Bikini Kill

Any decent parent would be proud of a daughter who staked her claim as a "riot grrrl" these days. The grrrls' soundtrack of choice is Bikini Kill, an Olympia, Washington quartet featuring singer Kathleen Hanna, a twenty-three-year-old former stripper credited with inciting the whole riot-grrrl shebang.

Riot grrrls pride themselves on a supposedly nonpuritan (albeit straightedge – no drugs or red meat) kind of feminism: They write SLUT on their tummies with Magic Markers and take inspiration from Madonna's clothes. But what might really make the world read their epidermis is if they were inspired by Madonna's music. The EP Bikini Kill has plenty of yowling and moronic nag-unto-vomit tantrums over stock school-of-Sabbath riffage; like almost all noisy bands lately, this one is better at melody than at ugliness but usually opts for ugliness. The Kill also cages its rage in silly editorial doggerel – "YOU! DO! HAVE! RIGHTS!" – instead of letting the rage work on its own.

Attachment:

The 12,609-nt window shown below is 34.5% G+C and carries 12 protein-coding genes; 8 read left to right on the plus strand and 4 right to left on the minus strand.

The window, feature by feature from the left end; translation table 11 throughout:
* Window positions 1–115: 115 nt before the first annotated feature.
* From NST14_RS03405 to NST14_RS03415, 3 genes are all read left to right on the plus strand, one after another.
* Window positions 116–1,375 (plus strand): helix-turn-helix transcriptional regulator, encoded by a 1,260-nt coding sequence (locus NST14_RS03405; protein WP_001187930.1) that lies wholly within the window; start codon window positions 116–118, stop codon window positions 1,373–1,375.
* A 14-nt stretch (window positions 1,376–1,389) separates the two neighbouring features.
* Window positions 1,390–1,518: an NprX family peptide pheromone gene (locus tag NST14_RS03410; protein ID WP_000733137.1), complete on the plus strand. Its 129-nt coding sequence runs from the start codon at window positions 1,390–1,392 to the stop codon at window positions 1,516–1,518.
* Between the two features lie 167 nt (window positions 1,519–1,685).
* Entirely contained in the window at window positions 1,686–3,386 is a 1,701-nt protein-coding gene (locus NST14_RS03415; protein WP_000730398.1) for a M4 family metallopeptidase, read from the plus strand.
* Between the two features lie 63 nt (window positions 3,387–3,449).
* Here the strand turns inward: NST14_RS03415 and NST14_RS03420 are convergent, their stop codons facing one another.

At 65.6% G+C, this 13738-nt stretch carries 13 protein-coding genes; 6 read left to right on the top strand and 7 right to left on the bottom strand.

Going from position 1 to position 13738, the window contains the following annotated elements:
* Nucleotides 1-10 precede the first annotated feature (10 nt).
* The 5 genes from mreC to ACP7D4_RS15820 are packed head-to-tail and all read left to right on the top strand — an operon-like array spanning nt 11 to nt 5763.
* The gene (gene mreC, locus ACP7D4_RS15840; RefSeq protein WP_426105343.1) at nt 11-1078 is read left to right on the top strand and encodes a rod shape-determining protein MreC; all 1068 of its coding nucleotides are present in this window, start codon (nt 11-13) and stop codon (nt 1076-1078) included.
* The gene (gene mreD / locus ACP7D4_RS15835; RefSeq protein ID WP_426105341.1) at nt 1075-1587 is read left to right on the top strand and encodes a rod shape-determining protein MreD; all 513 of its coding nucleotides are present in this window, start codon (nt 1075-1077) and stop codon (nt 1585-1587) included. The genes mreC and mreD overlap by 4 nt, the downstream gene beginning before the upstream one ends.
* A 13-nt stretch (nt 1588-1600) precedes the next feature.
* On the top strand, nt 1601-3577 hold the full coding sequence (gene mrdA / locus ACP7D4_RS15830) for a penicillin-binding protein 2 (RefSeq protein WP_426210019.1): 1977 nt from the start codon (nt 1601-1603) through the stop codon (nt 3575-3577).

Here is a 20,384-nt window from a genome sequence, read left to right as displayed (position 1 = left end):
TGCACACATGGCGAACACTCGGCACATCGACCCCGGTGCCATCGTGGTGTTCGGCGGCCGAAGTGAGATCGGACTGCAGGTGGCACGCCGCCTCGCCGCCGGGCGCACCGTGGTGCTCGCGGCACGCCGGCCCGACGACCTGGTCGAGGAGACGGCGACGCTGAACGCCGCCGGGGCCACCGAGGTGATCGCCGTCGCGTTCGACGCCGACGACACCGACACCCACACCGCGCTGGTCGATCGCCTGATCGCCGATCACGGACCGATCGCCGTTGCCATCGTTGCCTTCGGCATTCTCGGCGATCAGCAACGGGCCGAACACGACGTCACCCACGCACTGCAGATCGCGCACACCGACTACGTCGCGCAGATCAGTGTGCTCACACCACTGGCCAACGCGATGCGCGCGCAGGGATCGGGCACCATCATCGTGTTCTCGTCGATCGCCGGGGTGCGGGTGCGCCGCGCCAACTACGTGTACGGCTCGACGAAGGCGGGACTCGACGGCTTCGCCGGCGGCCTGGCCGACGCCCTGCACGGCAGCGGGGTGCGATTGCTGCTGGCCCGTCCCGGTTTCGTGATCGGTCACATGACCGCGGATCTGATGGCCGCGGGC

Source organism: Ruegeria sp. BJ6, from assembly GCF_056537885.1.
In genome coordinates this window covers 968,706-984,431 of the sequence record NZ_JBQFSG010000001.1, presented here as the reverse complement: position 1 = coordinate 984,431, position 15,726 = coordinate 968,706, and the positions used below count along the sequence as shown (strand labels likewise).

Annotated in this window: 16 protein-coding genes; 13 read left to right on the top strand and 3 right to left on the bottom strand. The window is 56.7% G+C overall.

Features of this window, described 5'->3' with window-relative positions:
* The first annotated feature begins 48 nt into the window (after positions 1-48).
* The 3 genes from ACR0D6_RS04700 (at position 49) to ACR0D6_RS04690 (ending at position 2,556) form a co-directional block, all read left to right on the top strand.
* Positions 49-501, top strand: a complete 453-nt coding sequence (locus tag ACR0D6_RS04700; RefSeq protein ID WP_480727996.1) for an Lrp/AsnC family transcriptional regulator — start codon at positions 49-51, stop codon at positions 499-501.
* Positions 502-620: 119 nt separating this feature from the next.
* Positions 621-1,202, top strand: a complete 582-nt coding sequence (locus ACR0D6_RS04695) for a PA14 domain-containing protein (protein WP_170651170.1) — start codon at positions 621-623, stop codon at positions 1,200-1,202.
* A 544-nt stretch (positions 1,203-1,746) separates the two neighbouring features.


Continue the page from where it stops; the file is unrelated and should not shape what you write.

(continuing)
Hanna turns precious when she sneaks in Whitney Houston or John Lennon quotes, and the Sonic Youth hommage "Thurston Hearts the Who" is droney slop with somebody reading from a magazine on top, which was not even that amusing a stunt back when Flipper pulled it years ago. But "Double Dare Ya" has an exuberant female-bonding chorus, and "Liar" jumps from cruel playground taunts to jaunty Burundi beats. "Carnival" might even qualify as a real song, about nasty things that happen on the midway when grown-ups' backs are turned – trading fellatio for roller-coaster rides, stuff like that. It's the sort of trailer-trash truth Joan Jett told when she was sixteen (and Jodie Foster made movies about when she was), but it's the only time these riot grrrls halfway sound like a riot.

From The Archives Issue 649: February 4, 1993
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